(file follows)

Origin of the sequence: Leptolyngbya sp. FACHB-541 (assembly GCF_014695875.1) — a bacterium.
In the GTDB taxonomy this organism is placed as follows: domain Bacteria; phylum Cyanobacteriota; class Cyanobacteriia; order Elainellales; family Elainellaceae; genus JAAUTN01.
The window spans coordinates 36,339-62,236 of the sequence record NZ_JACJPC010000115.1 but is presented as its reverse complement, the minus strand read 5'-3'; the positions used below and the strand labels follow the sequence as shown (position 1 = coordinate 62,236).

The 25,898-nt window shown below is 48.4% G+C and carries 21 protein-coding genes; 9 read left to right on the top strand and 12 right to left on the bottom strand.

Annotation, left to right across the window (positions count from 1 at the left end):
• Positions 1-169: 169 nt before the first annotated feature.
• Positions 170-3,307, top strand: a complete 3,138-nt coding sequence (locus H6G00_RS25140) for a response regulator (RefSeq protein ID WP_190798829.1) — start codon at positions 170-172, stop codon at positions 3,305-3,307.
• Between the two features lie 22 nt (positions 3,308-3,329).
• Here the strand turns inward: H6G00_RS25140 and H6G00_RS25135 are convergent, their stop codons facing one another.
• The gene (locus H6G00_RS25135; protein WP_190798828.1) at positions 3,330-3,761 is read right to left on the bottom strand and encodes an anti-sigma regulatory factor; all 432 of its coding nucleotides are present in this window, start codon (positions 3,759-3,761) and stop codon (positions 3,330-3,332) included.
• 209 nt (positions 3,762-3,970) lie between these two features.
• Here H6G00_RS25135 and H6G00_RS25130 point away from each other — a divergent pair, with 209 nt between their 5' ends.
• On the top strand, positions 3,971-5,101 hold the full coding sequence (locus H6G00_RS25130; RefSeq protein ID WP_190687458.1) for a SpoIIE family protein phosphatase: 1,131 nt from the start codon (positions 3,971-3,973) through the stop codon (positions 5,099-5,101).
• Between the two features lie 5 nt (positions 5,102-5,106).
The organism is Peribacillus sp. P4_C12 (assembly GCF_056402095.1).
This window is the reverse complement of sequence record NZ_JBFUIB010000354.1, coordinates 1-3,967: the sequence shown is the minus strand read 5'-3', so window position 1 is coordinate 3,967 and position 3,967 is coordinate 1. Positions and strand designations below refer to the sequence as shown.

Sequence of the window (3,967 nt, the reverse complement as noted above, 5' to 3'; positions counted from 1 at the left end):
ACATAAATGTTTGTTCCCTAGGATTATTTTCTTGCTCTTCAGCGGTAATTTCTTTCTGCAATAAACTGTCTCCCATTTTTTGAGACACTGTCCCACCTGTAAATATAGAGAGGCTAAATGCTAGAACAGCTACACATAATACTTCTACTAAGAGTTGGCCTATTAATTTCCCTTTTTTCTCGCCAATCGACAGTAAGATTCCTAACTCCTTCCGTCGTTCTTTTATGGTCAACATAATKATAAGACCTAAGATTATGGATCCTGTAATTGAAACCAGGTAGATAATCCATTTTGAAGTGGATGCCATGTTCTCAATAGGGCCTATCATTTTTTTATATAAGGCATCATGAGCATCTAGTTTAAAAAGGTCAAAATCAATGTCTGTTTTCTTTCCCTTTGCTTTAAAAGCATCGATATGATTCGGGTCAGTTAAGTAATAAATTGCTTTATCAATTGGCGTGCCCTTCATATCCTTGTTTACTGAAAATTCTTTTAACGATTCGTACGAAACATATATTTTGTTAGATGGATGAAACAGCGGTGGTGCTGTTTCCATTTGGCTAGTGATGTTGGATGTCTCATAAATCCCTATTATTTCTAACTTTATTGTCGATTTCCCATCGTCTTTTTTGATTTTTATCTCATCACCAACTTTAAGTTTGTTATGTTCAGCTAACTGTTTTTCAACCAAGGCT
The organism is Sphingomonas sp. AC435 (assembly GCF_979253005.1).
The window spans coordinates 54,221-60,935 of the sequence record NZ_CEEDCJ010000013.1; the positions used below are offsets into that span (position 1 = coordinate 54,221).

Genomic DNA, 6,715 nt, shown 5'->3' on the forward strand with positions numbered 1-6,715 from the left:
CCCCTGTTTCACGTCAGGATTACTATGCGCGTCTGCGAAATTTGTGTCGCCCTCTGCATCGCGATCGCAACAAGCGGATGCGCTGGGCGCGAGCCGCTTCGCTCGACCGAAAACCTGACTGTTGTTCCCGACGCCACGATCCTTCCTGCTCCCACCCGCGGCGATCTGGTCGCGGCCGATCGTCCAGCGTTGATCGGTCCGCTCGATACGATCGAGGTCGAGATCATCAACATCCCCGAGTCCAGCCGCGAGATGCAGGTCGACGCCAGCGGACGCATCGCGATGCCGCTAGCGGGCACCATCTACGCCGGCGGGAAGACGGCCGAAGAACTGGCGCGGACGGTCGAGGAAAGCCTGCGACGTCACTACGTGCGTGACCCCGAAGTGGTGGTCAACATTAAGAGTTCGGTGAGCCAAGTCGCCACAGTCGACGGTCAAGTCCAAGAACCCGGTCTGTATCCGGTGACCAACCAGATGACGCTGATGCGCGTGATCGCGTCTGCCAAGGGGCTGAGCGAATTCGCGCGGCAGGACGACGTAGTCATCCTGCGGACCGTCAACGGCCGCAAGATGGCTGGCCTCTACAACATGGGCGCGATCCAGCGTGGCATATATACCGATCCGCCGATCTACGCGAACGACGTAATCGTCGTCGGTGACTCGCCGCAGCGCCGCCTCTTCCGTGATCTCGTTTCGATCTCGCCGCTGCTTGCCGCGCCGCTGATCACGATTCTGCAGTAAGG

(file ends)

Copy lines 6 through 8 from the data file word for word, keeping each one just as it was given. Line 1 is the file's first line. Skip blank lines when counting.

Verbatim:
• Positions 1-169: 169 nt before the first annotated feature.
• Positions 170-3,307, top strand: a complete 3,138-nt coding sequence (locus H6G00_RS25140) for a response regulator (RefSeq protein ID WP_190798829.1) — start codon at positions 170-172, stop codon at positions 3,305-3,307.
• Between the two features lie 22 nt (positions 3,308-3,329).